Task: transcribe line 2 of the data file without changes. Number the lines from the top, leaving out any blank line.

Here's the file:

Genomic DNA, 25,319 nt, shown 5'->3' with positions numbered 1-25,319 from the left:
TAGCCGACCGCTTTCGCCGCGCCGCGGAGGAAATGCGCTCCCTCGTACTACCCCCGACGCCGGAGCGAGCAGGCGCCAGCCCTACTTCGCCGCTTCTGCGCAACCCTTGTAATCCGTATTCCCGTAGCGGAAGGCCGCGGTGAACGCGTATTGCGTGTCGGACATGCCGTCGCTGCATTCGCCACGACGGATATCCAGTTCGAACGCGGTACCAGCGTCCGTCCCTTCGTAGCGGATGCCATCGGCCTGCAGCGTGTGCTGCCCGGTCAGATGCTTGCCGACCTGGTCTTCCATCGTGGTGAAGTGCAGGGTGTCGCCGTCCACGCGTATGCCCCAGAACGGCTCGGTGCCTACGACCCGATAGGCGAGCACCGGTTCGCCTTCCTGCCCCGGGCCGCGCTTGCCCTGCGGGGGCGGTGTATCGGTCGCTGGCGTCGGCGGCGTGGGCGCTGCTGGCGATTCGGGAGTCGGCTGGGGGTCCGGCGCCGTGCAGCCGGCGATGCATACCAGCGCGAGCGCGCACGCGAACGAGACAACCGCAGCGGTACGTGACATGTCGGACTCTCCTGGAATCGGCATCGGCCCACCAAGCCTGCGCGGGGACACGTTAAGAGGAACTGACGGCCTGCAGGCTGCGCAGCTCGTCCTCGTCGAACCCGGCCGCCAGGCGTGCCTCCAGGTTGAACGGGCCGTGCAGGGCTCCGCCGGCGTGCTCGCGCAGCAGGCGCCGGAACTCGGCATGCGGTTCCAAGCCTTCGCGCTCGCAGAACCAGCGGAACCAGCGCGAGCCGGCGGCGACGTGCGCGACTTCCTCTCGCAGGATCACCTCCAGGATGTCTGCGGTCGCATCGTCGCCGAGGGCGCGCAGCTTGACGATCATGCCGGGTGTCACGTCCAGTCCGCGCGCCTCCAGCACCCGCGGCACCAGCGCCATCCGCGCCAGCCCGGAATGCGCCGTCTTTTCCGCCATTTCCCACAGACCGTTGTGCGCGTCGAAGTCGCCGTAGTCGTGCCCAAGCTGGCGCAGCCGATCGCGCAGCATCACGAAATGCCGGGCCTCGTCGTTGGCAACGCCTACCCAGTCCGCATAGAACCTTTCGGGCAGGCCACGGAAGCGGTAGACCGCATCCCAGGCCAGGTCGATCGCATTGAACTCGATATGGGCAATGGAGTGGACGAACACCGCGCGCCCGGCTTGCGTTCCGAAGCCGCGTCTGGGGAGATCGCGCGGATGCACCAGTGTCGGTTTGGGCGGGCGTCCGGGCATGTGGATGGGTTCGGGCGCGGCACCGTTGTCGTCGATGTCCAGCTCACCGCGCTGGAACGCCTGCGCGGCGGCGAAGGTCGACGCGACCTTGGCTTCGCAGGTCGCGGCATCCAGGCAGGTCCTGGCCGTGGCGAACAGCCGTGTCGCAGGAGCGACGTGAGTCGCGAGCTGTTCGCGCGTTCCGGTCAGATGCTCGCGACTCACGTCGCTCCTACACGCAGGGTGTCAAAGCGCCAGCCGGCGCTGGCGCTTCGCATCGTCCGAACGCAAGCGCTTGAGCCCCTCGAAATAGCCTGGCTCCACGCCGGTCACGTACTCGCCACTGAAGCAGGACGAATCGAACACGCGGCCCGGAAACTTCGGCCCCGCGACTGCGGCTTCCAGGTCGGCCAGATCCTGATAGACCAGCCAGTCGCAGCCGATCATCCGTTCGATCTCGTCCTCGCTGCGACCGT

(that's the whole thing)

TAGCCGACCGCTTTCGCCGCGCCGCGGAGGAAATGCGCTCCCTCGTACTACCCCCGACGCCGGAGCGAGCAGGCGCCAGCCCTACTTCGCCGCTTCTGCGCAACCCTTGTAATCCGTATTCCCGTAGCGGAAGGCCGCGGTGAACGCGTATTGCGTGTCGGACATGCCGTCGCTGCATTCGCCACGACGGATATCCAGTTCGAACGCGGTACCAGCGTCCGTCCCTTCGTAGCGGATGCCATCGGCCTGCAGCGTGTGCTGCCCGGTCAGATGCTTGCCGACCTGGTCTTCCATCGTGGTGAAGTGCAGGGTGTCGCCGTCCACGCGTATGCCCCAGAACGGCTCGGTGCCTACGACCCGATAGGCGAGCACCGGTTCGCCTTCCTGCCCCGGGCCGCGCTTGCCCTGCGGGGGCGGTGTATCGGTCGCTGGCGTCGGCGGCGTGGGCGCTGCTGGCGATTCGGGAGTCGGCTGGGGGTCCGGCGCCGTGCAGCCGGCGATGCATACCAGCGCGAGCGCGCACGCGAACGAGACAACCGCAGCGGTACGTGACATGTCGGACTCTCCTGGAATCGGCATCGGCCCACCAAGCCTGCGCGGGGACACGTTAAGAGGAACTGACGGCCTGCAGGCTGCGCAGCTCGTCCTCGTCGAACCCGGCCGCCAGGCGTGCCTCCAGGTTGAACGGGCCGTGCAGGGCTCCGCCGGCGTGCTCGCGCAGCAGGCGCCGGAACTCGGCATGCGGTTCCAAGCCTTCGCGCTCGCAGAACCAGCGGAACCAGCGCGAGCCGGCGGCGACGTGCGCGACTTCCTCTCGCAGGATCACCTCCAGGATGTCTGCGGTCGCATCGTCGCCGAGGGCGCGCAGCTTGACGATCATGCCGGGTGTCACGTCCAGTCCGCGCGCCTCCAGCACCCGCGGCACCAGCGCCATCCGCGCCAGCCCGGAATGCGCCGTCTTTTCCGCCATTTCCCACAGACCGTTGTGCGCGTCGAAGTCGCCGTAGTCGTGCCCAAGCTGGCGCAGCCGATCGCGCAGCATCACGAAATGCCGGGCCTCGTCGTTGGCAACGCCTACCCAGTCCGCATAGAACCTTTCGGGCAGGCCACGGAAGCGGTAGACCGCATCCCAGGCCAGGTCGATCGCATTGAACTCGATATGGGCAATGGAGTGGACGAACACCGCGCGCCCGGCTTGCGTTCCGAAGCCGCGTCTGGGGAGATCGCGCGGATGCACCAGTGTCGGTTTGGGCGGGCGTCCGGGCATGTGGATGGGTTCGGGCGCGGCACCGTTGTCGTCGATGTCCAGCTCACCGCGCTGGAACGCCTGCGCGGCGGCGAAGGTCGACGCGACCTTGGCTTCGCAGGTCGCGGCATCCAGGCAGGTCCTGGCCGTGGCGAACAGCCGTGTCGCAGGAGCGACGTGAGTCGCGAGCTGTTCGCGCGTTCCGGTCAGATGCTCGCGACTCACGTCGCTCCTACACGCAGGGTGTCAAAGCGCCAGCCGGCGCTGGCGCTTCGCATCGTCCGAACGCAAGCGCTTGAGCCCCTCGAAATAGCCTGGCTCCACGCCGGTCACGTACTCGCCACTGAAGCAGGACGAATCGAACACGCGGCCCGGAAACTTCGGCCCCGCGACTGCGGCTTCCAGGTCGGCCAGATCCTGATAGACCAGCCAGTCGCAGCCGATCATCCGTTCGATCTCGTCCTCGCTGCGACCGT